I am always touched deeply when I hear the song “At The Table” by Josh Garrels. This song uniquely travels through the relationship between the prodigal son and his father. Just as we can find ourselves in the parables that Jesus spoke, there are many places that we can find ourselves in the lyrics of this song. Perhaps the most powerful line is spoken from the father’s point of view, “There will always be, always be, a place for you at my table, return to me, my child”.
Like many of you, I’ve had seasons of life as the the prodigal son, the prodigal’s brother, and the prodigal’s father. I believe that’s the power and beauty laced within parables–they’re applicable in all seasons, for all people, in any place. God has been teaching me a lot through the lyrics of this Gospel inspired song. There are times when we will be the ones who bring pain, the ones who are hurting, and the ones who are observing and not sure how to intervene.
I believe that Jesus shows us there is a space that we can gather, no matter which role we find ourselves in: The Table. Whether it’s a physical table that we are gathered around or a space that we’ve created with the intention of connecting, God uses these spaces for healing. In a day and age where we can easily hide behind a veil of text messages and Instagram posts, it can be hard to seek authentic connection. It’s easy to let grudges fester when we don’t know people up-close.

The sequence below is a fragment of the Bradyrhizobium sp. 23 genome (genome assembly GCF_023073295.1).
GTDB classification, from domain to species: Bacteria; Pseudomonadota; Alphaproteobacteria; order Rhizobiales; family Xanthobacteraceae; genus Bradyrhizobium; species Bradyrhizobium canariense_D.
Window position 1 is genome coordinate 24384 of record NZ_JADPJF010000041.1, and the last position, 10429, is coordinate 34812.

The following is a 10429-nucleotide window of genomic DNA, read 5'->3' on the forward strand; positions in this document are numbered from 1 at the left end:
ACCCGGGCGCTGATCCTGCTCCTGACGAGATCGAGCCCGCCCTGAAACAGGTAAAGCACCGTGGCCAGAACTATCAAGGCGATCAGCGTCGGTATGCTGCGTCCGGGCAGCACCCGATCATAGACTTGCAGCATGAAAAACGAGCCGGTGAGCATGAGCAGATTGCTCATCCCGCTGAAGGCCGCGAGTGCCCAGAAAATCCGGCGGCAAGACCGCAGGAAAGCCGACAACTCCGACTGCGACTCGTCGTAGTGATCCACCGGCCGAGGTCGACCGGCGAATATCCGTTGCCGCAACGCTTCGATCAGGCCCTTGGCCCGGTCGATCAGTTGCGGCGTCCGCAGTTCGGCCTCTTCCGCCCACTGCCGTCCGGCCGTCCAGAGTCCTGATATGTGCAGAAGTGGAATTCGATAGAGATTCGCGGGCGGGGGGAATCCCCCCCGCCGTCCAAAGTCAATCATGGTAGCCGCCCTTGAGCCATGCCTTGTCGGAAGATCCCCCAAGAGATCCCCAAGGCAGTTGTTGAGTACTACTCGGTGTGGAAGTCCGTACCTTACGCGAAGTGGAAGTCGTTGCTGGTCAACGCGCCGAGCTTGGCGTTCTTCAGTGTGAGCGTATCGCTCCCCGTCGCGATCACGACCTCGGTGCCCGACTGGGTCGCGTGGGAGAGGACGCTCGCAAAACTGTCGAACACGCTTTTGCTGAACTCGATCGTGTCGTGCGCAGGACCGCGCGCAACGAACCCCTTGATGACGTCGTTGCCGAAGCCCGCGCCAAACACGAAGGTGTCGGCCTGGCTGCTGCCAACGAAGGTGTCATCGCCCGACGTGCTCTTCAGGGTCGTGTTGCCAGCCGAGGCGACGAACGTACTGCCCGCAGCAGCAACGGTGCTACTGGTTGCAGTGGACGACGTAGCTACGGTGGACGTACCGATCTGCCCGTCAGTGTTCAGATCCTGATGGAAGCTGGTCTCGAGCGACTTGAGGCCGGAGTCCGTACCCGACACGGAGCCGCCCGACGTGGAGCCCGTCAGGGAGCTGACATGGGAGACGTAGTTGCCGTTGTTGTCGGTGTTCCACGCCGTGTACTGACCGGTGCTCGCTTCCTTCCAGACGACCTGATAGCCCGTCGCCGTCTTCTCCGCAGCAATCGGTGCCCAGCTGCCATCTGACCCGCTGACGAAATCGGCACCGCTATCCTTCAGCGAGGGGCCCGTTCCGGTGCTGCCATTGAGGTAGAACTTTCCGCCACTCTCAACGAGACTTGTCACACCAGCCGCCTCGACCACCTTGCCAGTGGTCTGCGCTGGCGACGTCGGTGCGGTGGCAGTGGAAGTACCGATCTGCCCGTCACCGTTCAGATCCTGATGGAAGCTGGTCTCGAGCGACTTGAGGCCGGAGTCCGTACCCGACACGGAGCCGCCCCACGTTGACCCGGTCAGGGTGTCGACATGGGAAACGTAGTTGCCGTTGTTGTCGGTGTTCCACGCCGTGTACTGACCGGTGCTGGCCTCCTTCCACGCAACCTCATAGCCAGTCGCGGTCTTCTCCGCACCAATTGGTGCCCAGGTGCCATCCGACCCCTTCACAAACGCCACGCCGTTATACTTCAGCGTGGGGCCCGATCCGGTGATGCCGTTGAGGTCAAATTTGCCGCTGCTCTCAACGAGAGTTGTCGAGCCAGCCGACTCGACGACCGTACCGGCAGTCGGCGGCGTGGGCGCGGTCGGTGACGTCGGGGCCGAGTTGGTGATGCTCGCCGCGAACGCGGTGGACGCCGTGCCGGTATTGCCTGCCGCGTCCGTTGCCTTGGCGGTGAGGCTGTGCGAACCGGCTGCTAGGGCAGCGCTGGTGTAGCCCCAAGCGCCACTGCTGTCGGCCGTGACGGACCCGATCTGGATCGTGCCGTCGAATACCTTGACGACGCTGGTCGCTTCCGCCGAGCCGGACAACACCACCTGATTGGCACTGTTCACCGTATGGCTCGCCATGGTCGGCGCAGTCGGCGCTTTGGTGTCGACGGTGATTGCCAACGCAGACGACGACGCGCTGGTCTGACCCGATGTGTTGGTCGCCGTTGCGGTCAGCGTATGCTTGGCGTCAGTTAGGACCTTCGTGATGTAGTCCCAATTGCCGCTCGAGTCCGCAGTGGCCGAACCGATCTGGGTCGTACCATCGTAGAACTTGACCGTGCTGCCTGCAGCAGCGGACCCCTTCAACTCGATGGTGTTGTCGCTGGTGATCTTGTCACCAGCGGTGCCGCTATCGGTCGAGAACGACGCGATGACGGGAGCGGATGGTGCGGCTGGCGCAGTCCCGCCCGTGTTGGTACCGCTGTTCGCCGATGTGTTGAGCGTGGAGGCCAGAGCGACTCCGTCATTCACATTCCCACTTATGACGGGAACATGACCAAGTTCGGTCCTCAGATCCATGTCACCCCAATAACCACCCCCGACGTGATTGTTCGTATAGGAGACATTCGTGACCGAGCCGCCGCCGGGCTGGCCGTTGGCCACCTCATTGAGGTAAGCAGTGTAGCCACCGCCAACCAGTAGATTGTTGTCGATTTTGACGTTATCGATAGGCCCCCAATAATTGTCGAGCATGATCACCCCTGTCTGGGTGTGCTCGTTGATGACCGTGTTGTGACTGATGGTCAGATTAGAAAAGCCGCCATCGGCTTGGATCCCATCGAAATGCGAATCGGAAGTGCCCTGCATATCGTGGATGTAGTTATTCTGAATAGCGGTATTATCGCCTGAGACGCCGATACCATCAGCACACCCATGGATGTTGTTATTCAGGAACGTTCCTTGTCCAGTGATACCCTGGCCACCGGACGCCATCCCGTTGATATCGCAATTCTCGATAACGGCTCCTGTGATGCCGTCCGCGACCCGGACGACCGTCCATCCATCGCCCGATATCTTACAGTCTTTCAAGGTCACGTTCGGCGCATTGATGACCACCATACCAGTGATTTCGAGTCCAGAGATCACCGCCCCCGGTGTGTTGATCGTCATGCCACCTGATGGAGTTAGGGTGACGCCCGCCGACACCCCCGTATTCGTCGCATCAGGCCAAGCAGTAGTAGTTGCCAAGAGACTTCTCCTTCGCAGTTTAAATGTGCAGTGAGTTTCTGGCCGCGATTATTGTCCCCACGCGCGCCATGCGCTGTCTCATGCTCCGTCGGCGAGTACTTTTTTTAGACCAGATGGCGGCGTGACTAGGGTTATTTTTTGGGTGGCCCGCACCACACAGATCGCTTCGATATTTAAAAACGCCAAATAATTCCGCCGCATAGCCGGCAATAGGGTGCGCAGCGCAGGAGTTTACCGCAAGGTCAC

The power of the Table is that it creates a space to truly be seen. Through the social media lens it’s easy for us to assume that our co-workers have their lives together or that someone is being passive aggressive in their digital response. When we assume that someone is at an unapproachable level of perfection or that someone is out to make our lives miserable, we begin to only see them through that lens. When we invite those that are close to us as well as those who have hurt us to our Tables, we are able to see them in real-time. Healing takes place in these moments at coffee-shops, hikes through the woods, sharing meals, and simply sharing life.
The lyrics of this song have also inspired me to be a Table Maker even before there is need for reconciliation. I often view my mornings as time for meditating on who will be sitting at The Table with me throughout the day. I picture the clients I’ll see and the ghosts they may bring with them. I picture the friend that I’m going to grab coffee with later that day and the healing that will happen as we swim through deep waters. I picture my husband and how we need to continually create space at our Table for Jesus to join us through the hard times, the joyous times, and every moment in between.
In Brene Brown’s recent book Braving the Wilderness , she reminds us of the importance of seeing people through God’s eyes. She powerfully states, “And if our faith asks us to find the face of God in everyone we meet, that should include the politicians, media, and strangers on Twitter with whom we most violently disagree. When we desecrate their divinity, we desecrate
our own, and we betray our faith”. The Table is a space where we can shift our lens and see the prodigal son portraying humility, the prodigal’s father extending unconditional love, and the prodigal’s brother as demonstrating protection for his loved ones.
Today, I challenge you to step into this song and this parable. Where do you find yourself in the lyrics and Gospel pages? Who do you need to invite to your table to connect and commune with?